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Has anyone successfully used walkie talkies in a cruise? Ones that work REALLY well? Would like to take them on cruise with the kids to keep in touch.

what brand and model? Trying not to break the bank...

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Unfortunately, there aren't any that work.

 

The ship's metal infrastructure doesn't allow for them. The ones that the crew use connect to internal repeaters.

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There are dozens of threads here on walkie talkies. Agree with 1025cruise, they really don't work all that well. And they annoy the heck out of your fellow pax. You don't need 24/7 communication.

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The answer to your question is no.  They do not work well and only have a very limited on board range due to, as mentioned, the significant steel structure on board.  The ones that the ship crew use are expensive and function because there are transmitter repeaters tied to a dedicated ship frequency that are located throughout the ship.  But this is a dedicated frequency for crew use only and not commercially available to you.

 

What winds up happening is the passengers who have them typically spend a lot of time talking very loudly into them trying to get them to work frequently saying - as the cell phone commercial used to say - "Can you hear me now?  Over!"  With the squelch and static of the electronics punctuating every repeated loud attempt.  The typical result is that the only people hearing your conversation are the other passengers around you.  This is very annoying to the other passengers.

 

The other concern is that walkie talkies are prohibited on many of the islands due to interference with other official frequencies in use.

 

The ships are not that large to require that form of communication to keep in touch and in short order you will find the likely places where your kids will be at any given time.  There are also many less invasive ways to keep in touch. Many ships provide connectivity through their wifi systems and smart phones.  You can discuss plans over meals or in your staterooms and set guidelines and rendezvous places and times.  Most cruise lines have children's programs through which your kids can meet others and be in coordinated, planned activities.  There are house phones to leave voice messages in your rooms.  You can us post it notes on the doors.  Etc., etc.

 

My suggestion is, since they don't work well, don't buy any in the first place and - as most families on board do as a result - determine other equally effective ways to communicate on board.  Our three children grew up cruising with us and we never took walkie talkies on board or felt the need to use them.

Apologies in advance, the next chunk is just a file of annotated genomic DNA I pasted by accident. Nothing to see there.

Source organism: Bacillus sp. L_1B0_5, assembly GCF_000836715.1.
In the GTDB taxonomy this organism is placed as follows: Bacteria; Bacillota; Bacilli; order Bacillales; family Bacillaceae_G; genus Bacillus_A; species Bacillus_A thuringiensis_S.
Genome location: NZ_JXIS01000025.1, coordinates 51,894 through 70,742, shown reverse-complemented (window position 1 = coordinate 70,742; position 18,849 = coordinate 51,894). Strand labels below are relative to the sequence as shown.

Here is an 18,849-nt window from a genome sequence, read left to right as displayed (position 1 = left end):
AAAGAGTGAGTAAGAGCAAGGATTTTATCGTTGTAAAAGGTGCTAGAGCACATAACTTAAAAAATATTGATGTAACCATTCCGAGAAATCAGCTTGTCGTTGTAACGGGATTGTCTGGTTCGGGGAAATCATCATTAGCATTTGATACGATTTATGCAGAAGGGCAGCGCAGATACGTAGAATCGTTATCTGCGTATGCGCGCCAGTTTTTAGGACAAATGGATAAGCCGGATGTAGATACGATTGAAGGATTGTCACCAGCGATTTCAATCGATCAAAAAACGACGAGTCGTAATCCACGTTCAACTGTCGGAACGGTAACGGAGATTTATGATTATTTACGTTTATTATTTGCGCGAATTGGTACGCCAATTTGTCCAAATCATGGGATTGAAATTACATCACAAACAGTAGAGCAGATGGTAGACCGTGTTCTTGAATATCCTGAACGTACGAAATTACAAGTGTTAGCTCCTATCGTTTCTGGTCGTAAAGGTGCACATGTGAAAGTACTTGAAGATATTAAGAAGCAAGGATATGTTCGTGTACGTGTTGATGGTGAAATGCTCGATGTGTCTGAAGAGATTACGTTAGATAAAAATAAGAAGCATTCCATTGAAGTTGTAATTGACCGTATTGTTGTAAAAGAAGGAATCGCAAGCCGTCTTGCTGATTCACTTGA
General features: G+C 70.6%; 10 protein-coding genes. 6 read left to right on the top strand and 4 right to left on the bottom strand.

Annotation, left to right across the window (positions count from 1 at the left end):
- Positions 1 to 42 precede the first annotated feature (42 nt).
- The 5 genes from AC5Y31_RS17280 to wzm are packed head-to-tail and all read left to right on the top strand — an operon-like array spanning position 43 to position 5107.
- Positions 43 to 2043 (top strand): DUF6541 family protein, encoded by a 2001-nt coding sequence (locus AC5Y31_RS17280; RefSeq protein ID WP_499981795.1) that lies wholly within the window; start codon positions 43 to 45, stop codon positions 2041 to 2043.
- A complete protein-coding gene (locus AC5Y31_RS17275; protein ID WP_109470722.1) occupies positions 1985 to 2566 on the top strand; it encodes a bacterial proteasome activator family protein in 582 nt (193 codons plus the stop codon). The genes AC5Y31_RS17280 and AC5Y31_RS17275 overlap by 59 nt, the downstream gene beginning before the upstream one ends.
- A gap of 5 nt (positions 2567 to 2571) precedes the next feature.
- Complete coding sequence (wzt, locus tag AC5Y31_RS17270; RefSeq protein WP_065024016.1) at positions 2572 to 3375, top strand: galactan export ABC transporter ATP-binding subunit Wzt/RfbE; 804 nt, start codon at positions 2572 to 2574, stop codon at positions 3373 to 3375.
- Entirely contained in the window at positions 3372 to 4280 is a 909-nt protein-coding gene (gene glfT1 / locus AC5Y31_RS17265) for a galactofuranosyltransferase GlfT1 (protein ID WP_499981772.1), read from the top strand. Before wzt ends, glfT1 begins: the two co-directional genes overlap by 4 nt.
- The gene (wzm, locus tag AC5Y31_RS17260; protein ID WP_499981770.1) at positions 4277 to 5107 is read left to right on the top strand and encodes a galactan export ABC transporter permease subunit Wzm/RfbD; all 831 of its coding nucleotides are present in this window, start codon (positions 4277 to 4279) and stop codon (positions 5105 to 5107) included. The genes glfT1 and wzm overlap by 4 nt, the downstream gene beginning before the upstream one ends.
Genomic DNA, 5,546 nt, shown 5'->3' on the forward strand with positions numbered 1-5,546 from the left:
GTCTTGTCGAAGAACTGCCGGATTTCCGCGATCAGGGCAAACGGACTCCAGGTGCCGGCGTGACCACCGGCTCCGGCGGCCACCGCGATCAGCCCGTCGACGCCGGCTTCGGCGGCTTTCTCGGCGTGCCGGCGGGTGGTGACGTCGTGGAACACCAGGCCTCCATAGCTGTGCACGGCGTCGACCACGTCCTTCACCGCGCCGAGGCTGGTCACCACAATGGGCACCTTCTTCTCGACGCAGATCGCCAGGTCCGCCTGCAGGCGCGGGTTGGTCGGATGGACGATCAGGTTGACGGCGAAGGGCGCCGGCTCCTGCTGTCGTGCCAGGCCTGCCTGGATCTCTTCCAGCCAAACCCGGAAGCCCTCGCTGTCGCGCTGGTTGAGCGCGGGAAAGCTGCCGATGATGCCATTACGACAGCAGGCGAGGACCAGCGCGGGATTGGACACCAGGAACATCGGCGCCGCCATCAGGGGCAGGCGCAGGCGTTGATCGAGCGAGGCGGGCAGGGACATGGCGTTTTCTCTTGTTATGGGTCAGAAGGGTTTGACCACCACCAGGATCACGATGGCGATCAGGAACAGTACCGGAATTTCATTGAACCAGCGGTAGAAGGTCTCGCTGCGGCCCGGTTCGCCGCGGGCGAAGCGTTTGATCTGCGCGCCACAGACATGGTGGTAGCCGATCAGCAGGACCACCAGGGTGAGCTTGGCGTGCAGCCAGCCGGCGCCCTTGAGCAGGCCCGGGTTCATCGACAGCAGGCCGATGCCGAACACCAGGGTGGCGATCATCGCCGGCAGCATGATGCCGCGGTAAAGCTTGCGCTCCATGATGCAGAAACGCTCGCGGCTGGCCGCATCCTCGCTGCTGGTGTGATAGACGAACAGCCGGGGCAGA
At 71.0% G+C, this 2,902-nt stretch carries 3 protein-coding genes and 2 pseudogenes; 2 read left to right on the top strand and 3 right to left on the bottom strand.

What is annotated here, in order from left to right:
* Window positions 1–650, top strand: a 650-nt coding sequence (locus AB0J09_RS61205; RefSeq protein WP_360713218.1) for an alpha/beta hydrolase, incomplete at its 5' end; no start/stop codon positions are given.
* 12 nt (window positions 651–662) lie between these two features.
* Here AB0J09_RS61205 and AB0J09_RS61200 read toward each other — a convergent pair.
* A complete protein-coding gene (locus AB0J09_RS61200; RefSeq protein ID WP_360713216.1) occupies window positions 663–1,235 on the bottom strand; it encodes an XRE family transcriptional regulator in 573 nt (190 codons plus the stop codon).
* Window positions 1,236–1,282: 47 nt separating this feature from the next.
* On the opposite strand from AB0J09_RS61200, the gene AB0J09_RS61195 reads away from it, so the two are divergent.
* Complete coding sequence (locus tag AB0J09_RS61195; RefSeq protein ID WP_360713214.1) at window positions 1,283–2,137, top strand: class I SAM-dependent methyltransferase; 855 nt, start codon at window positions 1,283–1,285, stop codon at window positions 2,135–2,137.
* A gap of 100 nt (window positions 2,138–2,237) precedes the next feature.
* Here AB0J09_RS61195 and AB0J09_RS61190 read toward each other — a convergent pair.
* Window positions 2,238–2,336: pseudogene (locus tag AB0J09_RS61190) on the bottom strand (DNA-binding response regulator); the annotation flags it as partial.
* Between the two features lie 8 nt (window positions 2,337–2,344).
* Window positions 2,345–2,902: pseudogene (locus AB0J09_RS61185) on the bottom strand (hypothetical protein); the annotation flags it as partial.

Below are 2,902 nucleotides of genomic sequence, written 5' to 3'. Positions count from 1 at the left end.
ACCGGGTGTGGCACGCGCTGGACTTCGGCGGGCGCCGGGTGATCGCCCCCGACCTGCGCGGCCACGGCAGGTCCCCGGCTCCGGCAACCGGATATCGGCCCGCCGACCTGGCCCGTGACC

Edited by leaveitallbehind

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My only experience with walkie talkies is listening to those using them. "Mary?  Mary?!!  Are you there?  Can you hear me? Mary?!"

 

:classic_biggrin:

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Walkie talkies are the easiest thing for kids to just turn off and claim, "nope, never heard you".

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thanks everyone!  my boys are only 9, so no they will not have phones for wifi... also I do plan to only leave them in kids club... they will not have free roam of the ship... this is their 5th cruise but we are traveling with another family whose kids are cruising for the  first time... we were trying to find a way for all of us to stay in touch but I remember trying walkie talkies once and it not working well.... just thought I would check here in case anything had improved... THANKS!!

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1 hour ago, crui5eg1rl said:

thanks everyone!  my boys are only 9, so no they will not have phones for wifi... also I do plan to only leave them in kids club... they will not have free roam of the ship... this is their 5th cruise but we are traveling with another family whose kids are cruising for the  first time... we were trying to find a way for all of us to stay in touch but I remember trying walkie talkies once and it not working well.... just thought I would check here in case anything had improved... THANKS!!

 

You don't say what line you are going to be on.  Most mainstream lines have a phone app which will allow messaging between guests.  For kids who don't have phones, it is very inexpensive to purchase a used phone (you don't need a phone plan, it just needs to be able to attach to wifi), download the app, and use it.  On Carnival it is the HUB app and the messaging feature is $5 per device for the entire cruise.  I know that Princess, NCL, and RCL all have similar applications.